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The Boston Globe

Food & dining

Rosie’s Place offers nutritious meals with high-quality foods

Ruthie McDonough had no food background when she volunteered at Rosie’s Place 13 years ago. For the last seven years, the Allston native has served as the dining room manager, overseeing the revamp of food quality standards at the longtime women’s sanctuary. Following USDA nutrition guidelines, McDonough redid the menu to offer healthier options, including one serving of fruit per meal, two servings of vegetables, more fiber, and lower sodium and fat. “It was definitely a learning curve, changing the menu. Ruthie tried to make a beet salad and the women were running away from it,” says Sue Marsh, executive director of Rosie’s Place. “I think they really had to retrain their palates because they were used to salty food and sugary food.”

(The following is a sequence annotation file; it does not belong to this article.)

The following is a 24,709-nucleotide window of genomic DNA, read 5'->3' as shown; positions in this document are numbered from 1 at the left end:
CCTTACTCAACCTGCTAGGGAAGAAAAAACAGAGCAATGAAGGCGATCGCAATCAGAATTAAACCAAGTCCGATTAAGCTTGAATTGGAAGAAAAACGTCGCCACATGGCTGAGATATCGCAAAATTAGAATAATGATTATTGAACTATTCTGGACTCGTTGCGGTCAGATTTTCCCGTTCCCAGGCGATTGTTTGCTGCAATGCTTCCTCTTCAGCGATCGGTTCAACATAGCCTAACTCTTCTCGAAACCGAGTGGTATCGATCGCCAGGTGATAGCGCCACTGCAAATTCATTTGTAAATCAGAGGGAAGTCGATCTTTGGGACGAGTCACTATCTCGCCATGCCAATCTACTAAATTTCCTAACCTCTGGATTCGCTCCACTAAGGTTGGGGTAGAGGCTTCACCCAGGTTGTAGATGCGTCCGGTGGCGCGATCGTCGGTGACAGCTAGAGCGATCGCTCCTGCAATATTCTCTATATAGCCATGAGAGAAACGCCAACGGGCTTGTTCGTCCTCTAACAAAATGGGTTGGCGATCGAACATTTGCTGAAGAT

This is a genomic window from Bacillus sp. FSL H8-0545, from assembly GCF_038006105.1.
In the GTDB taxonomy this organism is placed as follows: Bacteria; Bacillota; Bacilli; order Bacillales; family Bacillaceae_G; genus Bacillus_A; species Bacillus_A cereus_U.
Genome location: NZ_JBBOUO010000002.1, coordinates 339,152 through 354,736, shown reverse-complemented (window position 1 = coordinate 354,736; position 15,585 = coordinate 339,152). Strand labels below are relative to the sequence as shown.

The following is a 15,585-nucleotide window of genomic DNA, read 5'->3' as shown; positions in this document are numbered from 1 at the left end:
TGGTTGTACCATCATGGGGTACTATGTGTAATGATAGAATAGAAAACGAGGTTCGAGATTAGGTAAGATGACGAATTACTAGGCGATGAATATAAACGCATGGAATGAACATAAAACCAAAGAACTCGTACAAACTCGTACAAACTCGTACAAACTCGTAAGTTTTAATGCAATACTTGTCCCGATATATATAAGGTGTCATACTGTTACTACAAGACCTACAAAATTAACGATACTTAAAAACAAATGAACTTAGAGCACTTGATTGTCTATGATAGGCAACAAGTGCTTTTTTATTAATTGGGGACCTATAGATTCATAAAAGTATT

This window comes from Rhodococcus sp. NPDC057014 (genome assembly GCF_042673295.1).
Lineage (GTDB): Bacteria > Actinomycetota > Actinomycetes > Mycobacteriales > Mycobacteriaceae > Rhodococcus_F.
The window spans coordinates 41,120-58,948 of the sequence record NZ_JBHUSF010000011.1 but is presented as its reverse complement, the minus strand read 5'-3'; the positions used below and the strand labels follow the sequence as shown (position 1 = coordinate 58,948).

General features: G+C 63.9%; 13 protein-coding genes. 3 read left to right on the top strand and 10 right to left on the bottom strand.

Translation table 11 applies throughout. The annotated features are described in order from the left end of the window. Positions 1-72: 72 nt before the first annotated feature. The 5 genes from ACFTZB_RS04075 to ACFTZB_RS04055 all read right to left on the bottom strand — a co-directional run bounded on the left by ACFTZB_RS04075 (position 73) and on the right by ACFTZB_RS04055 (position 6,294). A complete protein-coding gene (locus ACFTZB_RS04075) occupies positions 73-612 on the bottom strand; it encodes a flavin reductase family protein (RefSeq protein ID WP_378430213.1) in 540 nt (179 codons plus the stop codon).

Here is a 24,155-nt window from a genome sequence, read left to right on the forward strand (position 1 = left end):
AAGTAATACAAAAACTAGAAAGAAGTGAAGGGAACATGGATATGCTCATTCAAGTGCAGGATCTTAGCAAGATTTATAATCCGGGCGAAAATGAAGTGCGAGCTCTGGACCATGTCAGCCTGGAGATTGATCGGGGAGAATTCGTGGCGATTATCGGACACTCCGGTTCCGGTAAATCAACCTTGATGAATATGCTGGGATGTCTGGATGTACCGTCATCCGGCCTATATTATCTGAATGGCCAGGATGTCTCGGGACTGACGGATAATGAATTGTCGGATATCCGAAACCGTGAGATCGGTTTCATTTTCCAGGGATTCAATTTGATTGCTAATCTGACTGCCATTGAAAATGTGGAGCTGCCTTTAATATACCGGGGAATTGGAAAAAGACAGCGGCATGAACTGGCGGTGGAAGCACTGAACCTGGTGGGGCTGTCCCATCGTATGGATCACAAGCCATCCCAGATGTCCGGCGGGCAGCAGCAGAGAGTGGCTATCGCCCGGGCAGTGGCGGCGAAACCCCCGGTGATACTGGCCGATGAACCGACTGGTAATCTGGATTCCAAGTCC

Last year, McDonough and her rotating staff of about 1,500 volunteers, many of whom also have no food experience, served more than 78,000 meals, an increase of about 5,000 over 2011. “I would challenge any other program in the city to match the way Ruthie’s created a menu that not only keeps the women full, but feeds them well,” Marsh says. McDonough told us about her food mission and the challenges and rewards it has brought.

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